Direct Questions vs. Reported Speech


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When to use meet or met

The verb meet is an irregular verb. Meet is the base form of the verb, which can be used in the present tense (We meet again!) and future tense (will meet) and as an infinitive (to meet). For example:
  • You meet new people every time you go to the park. 
  • Jeff will meet Nicole at the cafe outside the mall. 
  • We like to meet other science fiction fans at conventions. 
The past tense and past participle form of meet is met. A verb is typically considered to be an irregular verb if its past tense or past participle is formed without using the -ed or -d endings used in regular verbs (such jumped and arrived). This is the case with meet: instead of meeted, the past tense and past participle is met. For example:
  • Naomi met her husband while she was in college.
Because met is also the past participle, it’s used with the helping (or auxiliary) verbs have, has, and had to form the perfect verb tenses. The verb phrase has met is used with a third person singular subject (with the exception of singular they). The phrase have met is used with any other subject, including first person singular and plural, second person singular and plural, and third person plural. For example:
  • Tina has met my brother once before.
  • The puppies have met all of the other dogs in the neighborhood. 
Like all other past participles, met is also the form that’s used in the passive voice. When used this way, it’s used with the various forms of the helping verb be. For example:
  • The visitors were met at the door by the butler.
  • My expectations will be met, or everyone here is getting fired. 
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Similar verbs

Meet is a unique irregular verb, and no other verb follows its exact irregular conjugation pattern. Other verbs that end in -eet, such as greet and sheet, are usually regular verbs. However, meet uses a similar pattern to several other irregular verbs that end in -et:
present tense past tense past participle
meet met met
let let let
set set set
upset upset upset
bet bet/betted bet/betted
wet wet/wetted wet/wetted

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Examples of meet and met in a sentence

Let’s introduce ourselves to some example sentences that show how we typically use meet and met.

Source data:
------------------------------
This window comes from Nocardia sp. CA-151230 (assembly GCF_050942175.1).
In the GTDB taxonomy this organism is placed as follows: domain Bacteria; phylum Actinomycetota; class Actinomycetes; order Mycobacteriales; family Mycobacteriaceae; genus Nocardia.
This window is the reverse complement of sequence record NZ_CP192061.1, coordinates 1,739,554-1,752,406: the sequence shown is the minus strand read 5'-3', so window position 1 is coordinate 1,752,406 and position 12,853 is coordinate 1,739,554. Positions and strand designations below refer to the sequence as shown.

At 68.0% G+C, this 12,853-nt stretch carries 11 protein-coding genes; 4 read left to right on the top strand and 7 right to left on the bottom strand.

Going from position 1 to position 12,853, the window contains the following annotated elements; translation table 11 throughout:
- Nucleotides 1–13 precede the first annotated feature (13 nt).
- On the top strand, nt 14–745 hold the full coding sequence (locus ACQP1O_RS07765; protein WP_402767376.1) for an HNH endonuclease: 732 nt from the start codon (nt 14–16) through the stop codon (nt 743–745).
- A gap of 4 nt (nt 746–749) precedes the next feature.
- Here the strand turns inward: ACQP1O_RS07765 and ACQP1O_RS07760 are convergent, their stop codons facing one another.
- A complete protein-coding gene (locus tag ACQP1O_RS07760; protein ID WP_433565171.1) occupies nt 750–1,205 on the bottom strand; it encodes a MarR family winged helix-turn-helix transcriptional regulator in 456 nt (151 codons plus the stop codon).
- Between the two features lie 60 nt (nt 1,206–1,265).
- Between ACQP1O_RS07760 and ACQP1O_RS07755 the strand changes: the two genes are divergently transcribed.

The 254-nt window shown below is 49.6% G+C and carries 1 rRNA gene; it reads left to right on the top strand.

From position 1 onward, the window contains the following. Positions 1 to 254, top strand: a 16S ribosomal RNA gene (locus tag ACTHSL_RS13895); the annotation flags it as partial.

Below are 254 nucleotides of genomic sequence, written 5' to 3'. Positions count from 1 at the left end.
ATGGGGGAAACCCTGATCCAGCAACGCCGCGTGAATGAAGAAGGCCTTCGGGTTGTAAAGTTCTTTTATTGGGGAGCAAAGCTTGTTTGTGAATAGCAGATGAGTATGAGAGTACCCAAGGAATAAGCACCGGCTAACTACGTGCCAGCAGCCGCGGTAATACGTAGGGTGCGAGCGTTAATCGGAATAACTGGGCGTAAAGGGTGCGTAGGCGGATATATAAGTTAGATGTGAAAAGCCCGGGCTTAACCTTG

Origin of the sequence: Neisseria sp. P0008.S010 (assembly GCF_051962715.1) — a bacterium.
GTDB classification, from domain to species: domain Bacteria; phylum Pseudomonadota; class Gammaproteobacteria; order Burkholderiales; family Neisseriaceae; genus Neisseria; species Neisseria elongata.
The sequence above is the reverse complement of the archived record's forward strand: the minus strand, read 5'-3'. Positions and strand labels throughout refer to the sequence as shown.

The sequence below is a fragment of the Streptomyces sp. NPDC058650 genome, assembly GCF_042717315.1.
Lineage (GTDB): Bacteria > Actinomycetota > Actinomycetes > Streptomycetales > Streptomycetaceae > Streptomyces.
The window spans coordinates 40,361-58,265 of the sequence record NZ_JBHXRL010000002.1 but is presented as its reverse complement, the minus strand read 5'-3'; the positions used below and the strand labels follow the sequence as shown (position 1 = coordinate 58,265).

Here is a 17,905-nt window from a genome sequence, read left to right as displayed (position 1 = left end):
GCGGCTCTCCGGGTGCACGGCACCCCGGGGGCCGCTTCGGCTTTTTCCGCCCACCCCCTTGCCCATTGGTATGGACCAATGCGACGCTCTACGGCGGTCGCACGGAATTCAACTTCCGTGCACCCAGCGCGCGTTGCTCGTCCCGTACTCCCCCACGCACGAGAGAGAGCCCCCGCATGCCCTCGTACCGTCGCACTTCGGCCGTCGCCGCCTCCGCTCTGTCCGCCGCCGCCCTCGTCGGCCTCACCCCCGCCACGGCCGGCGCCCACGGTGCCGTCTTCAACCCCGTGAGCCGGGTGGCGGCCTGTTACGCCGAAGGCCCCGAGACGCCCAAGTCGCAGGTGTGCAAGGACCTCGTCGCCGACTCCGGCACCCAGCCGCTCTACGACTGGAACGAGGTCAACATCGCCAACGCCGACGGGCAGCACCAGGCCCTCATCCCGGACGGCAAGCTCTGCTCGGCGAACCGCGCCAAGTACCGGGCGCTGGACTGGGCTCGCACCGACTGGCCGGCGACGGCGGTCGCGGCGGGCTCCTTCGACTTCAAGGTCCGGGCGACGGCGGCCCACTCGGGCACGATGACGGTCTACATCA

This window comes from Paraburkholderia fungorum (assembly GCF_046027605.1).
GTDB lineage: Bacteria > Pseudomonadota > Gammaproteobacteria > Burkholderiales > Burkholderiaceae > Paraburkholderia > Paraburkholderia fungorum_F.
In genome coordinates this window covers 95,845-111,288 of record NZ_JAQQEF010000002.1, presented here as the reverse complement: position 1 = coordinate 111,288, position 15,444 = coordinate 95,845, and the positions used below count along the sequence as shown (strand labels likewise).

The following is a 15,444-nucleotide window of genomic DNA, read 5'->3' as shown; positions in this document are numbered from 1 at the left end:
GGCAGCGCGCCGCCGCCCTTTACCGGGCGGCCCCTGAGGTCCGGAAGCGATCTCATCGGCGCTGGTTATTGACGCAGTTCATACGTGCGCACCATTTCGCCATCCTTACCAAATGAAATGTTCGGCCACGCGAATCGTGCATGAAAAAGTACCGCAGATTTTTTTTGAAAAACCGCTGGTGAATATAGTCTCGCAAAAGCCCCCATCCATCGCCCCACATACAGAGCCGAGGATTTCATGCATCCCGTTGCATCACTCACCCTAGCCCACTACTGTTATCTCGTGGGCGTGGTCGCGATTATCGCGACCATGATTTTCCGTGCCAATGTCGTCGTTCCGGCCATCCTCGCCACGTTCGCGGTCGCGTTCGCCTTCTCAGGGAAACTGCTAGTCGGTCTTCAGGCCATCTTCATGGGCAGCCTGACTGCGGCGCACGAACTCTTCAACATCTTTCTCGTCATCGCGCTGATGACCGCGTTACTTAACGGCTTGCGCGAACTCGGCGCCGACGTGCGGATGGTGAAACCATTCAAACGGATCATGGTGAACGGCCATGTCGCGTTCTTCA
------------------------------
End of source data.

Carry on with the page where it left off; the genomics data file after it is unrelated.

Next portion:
• I’m going to meet my friends at the movies. 
  • My daughter met Santa Claus at the mall today.
  • The leaders of Spain and France will meet tomorrow to discuss trade agreements. 
  • She’s never met anyone from the south side of town. 
  • We’ve met every deadline so far, but the next one looks impossible to meet.
  • The ambassador will meet with the queen after she has met with the prime minister.

A direct question is when you ask a question by speaking directly (e.g. “How are you doing today?”). Reported dialogue is when you report what someone else says (e.g. “Joan asked how you’re doing today.”). Reported dialogue usually uses the third person point of view.

Direct Questions

Direct questions usually include interrogative pronouns or adverbs. Interrogative pronouns and adverbs include words like as who, what, where, when, and why. When spoken, people tend to ask direct questions in a rising tone of voice. In writing, direct questions also end with question marks (?).

Kinds of Direct Questions

Three kinds of direct questions are yes/no questions, wh- questions, and alternative questions. Yes/no questions are ones where the answer is either yes or no. Something like “Did Sally clean her room?”Wh- questions begin with who, what, where, when, and why. “When did Sally clean her room?” is an example.Alternative questions offer options and use the word or, as in “Do you want ice cream or frozen yogurt?”

Reported Dialogue

Reported dialogue doesn’t use quotation marks because the speaker isn’t directly speaking. To turn a direct question into a reported one, you might need to make some changes in verb tense. For example, “Are you going to the store?” is a direct question. As reported dialogue, it might become “Bill asked if you’re going to the store.” Note the change from first person to third person, as well as the change in tense.

An indirect question is an example of reported dialogue. A major difference between a direct and indirect question is that indirect questions don’t end in a question mark. Another type of reported dialogue is reported statements, as in “Bob said he can’t come to lunch today.”

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